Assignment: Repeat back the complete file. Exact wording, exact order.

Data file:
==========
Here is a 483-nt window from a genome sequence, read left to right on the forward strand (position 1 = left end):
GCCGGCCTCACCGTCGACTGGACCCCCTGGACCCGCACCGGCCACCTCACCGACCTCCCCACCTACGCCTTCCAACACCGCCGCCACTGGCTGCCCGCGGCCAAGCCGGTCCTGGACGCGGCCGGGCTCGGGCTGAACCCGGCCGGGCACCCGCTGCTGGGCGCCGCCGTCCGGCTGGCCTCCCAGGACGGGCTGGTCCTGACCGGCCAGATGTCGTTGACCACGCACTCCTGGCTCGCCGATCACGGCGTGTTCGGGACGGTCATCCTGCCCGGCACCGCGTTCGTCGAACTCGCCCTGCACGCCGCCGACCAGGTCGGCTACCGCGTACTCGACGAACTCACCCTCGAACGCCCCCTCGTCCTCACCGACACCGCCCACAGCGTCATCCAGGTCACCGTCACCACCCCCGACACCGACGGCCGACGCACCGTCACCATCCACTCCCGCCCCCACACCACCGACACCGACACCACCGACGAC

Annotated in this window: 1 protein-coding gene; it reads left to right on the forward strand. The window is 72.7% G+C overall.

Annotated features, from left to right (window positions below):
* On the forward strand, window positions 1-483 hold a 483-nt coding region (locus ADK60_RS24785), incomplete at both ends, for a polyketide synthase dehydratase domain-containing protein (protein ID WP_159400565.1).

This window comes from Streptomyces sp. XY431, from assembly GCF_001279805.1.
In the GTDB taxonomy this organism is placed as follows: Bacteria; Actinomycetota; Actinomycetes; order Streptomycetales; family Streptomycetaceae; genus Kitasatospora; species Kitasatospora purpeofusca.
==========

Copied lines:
Here is a 483-nt window from a genome sequence, read left to right on the forward strand (position 1 = left end):
GCCGGCCTCACCGTCGACTGGACCCCCTGGACCCGCACCGGCCACCTCACCGACCTCCCCACCTACGCCTTCCAACACCGCCGCCACTGGCTGCCCGCGGCCAAGCCGGTCCTGGACGCGGCCGGGCTCGGGCTGAACCCGGCCGGGCACCCGCTGCTGGGCGCCGCCGTCCGGCTGGCCTCCCAGGACGGGCTGGTCCTGACCGGCCAGATGTCGTTGACCACGCACTCCTGGCTCGCCGATCACGGCGTGTTCGGGACGGTCATCCTGCCCGGCACCGCGTTCGTCGAACTCGCCCTGCACGCCGCCGACCAGGTCGGCTACCGCGTACTCGACGAACTCACCCTCGAACGCCCCCTCGTCCTCACCGACACCGCCCACAGCGTCATCCAGGTCACCGTCACCACCCCCGACACCGACGGCCGACGCACCGTCACCATCCACTCCCGCCCCCACACCACCGACACCGACACCACCGACGAC

Annotated in this window: 1 protein-coding gene; it reads left to right on the forward strand. The window is 72.7% G+C overall.

Annotated features, from left to right (window positions below):
* On the forward strand, window positions 1-483 hold a 483-nt coding region (locus ADK60_RS24785), incomplete at both ends, for a polyketide synthase dehydratase domain-containing protein (protein ID WP_159400565.1).

This window comes from Streptomyces sp. XY431, from assembly GCF_001279805.1.
In the GTDB taxonomy this organism is placed as follows: Bacteria; Actinomycetota; Actinomycetes; order Streptomycetales; family Streptomycetaceae; genus Kitasatospora; species Kitasatospora purpeofusca.